This summer, the people at New Haven, Connecticut’s Careways Shelter for Women and Children, made a stunning announcement. After 27 years, the 10-bed emergency shelter’s doors would close – once the shelter residents had been placed in either temporary shelters or permanent homes.
For the past few years, the emphasis among organizations that work with people who are homeless is to do precisely this – house everyone and close the shelters. But this was different. Careways wasn’t closing because it had accomplished its mission. It was closing because of a budget deficit created by a variety of factors that, on the surface, have actually improved the housing system in Connecticut.
These days, shelters in New England face complicated challenges. The cost of running shelters – once the purview of churches and other faith groups – has increased exponentially. In the last few years, federal agencies such as the Department of Housing and Urban Development have required increasingly sophisticated data in order to measure the success (or failure) of various programs. And that oversight is a good thing, but it has meant that shelters must spend more technology, and staff.
Meanwhile, in the past few years, the focus for funding – public and private — has been on solution-based programs. Millennials, in particular, don’t tend to donate to organizations such as a shelter. They want to donate to causes.
Add to the already complicated world of financing the state budgetary woes of Connecticut, and Vermont, and lower-than-expected tax revenue in Massachusetts. None of this bodes well for social services.
“We have been looking at and talking for years about the fact that we want to invest in housing,” said Kellyann Varley Day, CEO of New Reach, which operated the shelter. “We don’t want to invest in more shelters; housing is better for people.”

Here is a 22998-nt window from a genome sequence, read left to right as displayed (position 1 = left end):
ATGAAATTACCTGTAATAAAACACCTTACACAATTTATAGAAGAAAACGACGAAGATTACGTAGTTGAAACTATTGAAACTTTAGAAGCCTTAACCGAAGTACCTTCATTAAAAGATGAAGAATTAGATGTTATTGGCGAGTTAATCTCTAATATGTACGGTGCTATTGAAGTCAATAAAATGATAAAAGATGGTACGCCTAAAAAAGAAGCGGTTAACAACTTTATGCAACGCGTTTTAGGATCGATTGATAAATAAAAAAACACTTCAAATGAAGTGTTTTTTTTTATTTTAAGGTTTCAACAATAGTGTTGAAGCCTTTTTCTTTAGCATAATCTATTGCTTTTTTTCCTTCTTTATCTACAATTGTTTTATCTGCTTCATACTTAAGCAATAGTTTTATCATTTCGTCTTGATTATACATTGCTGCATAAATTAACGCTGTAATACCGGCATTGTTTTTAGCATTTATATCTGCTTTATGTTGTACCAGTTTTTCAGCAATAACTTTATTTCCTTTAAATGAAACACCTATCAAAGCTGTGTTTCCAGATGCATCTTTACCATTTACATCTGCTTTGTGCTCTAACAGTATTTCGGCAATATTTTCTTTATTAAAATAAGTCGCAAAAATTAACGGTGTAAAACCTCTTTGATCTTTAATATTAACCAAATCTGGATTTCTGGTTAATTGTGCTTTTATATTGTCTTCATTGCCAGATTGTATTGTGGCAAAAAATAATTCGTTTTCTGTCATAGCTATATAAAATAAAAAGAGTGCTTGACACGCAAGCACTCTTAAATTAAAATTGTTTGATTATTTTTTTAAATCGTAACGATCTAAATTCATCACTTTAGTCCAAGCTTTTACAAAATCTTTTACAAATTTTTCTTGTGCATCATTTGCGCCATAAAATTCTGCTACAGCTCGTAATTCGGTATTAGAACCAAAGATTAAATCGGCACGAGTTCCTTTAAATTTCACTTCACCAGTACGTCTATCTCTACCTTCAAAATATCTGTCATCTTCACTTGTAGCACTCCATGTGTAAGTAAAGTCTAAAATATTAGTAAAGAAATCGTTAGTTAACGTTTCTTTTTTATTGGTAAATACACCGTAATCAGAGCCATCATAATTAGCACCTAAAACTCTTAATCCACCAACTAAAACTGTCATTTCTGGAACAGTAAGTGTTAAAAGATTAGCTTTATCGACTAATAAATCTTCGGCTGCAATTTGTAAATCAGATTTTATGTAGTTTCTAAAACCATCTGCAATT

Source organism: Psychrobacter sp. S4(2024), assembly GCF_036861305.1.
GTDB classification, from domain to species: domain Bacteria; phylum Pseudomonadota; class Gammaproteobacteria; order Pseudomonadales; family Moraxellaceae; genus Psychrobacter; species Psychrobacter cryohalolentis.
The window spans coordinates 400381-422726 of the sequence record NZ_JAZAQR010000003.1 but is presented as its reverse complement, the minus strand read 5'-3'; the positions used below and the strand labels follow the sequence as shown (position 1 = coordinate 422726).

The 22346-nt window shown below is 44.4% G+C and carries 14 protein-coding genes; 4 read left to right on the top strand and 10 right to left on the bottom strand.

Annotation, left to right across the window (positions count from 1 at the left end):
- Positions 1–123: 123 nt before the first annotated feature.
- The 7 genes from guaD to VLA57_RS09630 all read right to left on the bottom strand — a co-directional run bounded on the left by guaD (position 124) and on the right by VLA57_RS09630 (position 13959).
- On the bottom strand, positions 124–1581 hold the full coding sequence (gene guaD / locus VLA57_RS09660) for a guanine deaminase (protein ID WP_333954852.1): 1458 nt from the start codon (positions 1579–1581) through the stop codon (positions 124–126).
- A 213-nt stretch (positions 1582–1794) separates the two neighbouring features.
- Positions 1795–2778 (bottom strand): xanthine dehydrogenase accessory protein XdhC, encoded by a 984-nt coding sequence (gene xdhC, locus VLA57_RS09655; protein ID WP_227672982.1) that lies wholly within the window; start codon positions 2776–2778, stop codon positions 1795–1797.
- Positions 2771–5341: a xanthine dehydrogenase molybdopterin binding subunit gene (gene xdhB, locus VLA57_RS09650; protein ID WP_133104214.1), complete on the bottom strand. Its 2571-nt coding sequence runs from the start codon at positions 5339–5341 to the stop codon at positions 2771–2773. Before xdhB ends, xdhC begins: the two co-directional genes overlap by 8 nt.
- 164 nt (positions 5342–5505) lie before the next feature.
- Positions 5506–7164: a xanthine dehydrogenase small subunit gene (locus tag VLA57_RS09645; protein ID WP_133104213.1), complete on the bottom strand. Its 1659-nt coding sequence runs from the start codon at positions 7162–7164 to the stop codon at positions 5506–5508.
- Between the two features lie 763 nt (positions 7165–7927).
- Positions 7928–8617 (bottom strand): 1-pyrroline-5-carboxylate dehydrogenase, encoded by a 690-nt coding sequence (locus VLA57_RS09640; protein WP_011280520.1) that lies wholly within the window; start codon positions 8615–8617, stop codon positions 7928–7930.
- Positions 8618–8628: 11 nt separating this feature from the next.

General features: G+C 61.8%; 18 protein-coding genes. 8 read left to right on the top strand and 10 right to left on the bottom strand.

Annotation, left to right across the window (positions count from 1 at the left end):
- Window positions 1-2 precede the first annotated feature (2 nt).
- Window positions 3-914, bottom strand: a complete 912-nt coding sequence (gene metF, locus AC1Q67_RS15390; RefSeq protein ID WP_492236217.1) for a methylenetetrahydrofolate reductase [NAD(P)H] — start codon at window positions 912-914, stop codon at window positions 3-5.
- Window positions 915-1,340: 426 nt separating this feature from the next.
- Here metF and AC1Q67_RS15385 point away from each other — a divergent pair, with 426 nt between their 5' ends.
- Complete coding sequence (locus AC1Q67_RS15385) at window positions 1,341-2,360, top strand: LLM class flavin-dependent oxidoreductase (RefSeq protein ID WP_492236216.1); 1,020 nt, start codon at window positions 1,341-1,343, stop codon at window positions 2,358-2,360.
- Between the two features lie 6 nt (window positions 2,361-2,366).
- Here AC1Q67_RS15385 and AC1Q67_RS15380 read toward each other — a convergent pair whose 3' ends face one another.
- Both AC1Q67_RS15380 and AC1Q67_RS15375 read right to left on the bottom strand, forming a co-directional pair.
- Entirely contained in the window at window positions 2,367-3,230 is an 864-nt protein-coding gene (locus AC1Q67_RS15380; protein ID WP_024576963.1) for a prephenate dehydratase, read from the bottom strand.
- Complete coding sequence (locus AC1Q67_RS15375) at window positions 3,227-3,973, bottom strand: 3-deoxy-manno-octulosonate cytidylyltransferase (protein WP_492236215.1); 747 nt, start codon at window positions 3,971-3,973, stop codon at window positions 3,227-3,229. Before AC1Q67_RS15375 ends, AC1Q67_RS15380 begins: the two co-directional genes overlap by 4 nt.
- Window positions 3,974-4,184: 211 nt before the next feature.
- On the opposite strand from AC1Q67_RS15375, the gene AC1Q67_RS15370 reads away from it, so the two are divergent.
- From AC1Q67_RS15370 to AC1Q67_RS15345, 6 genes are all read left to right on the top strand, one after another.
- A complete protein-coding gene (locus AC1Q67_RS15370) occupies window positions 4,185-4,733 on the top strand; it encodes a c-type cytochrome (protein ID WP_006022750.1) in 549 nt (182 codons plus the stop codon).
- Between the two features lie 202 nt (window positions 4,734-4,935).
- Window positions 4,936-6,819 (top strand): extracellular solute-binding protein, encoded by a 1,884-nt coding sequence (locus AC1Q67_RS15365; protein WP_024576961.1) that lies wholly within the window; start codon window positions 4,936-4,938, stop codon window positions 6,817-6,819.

But shelters, said Day, are an important part of a continuum that moves people who are homelessness into permanent homes. Without that starting point, how do you plug people in to Connecticut’s system that ultimately will get them housed?
“Shelter is part of the continuum and safety net for people that we serve,” said Day. “We’ve not done a good job at looking at every part of our continuum and making sure each part is solid.”
All of that means achieving a balanced budget among cash-strapped shelters can be an unattainable dream. Operating with a deficit only works for so long, and that’s true around New England. Youth On Fire, a 17-year old drop-in center for homeless youth based in Massachusetts’ Harvard Square, find themselves in financial crisis. That center is eyeing a $300,000 shortfall after the state cut funding. The shortfall means the shelter won’t be able to operate next year, according to AIDS Action Committee of Massachusetts, its parent company.
Though Careways had been operating in the red for a while, the decision to close did not come easily, said Day. Careways opened when the homeless crisis was just starting to take Connecticut by the neck, and providing services for shelters for families experiencing homelessness remains a priority.
Despite incredible strides made by Massachusetts and Connecticut to end homelessness among veterans, and among people who have been homeless for years, every night, Day said, 30 families are homeless in New Haven County.
“And there’s an empty building,” said Day. “Shelters are safety nets. Shelters are tonight. There’s a family who is homeless, and we need to keep them safe tonight. When a person is suffering a crisis, they hit that proverbial bottom, there needs to be a continuum of services to get them back up.”
That continuum is overloaded already. Another New Haven shelter for families run by Christian Community Action also faces budgetary challenges, though the executive director, the Rev. Bonita Grubbs, told a local newspaper that CCA is “holding our own.”
“This is not just something that we woke up one morning and said, ‘Oh my God, there’s no enough money for the shelter,’” said Day. New Reach operates two other emergency shelters, in addition to 60 units of housing, plus a wide variety of other programs geared toward a vulnerable population. But “I would not be a good steward of our private or public dollars if we do continue to operate a program that we knew was bleeding out and put all our other programs at risk. It’s a very heartbreaking decision, and a difficult one that our organization made.”
Day said that all Careways clients had been placed elsewhere by mid-August. Some were placed in permanent housing, and others went to other shelters. Their stories could end happily, but for smaller programs like Careways, the future remains uncertain.
“That’s my fear,” said Day. “We are all waiting, smaller programs, and while they’re waiting they may find themselves having to shut their doors. That’s my fear. There’s serious anxiety with clients and staff. Families that we serve have serious anxiety about what’s going to be available for them.”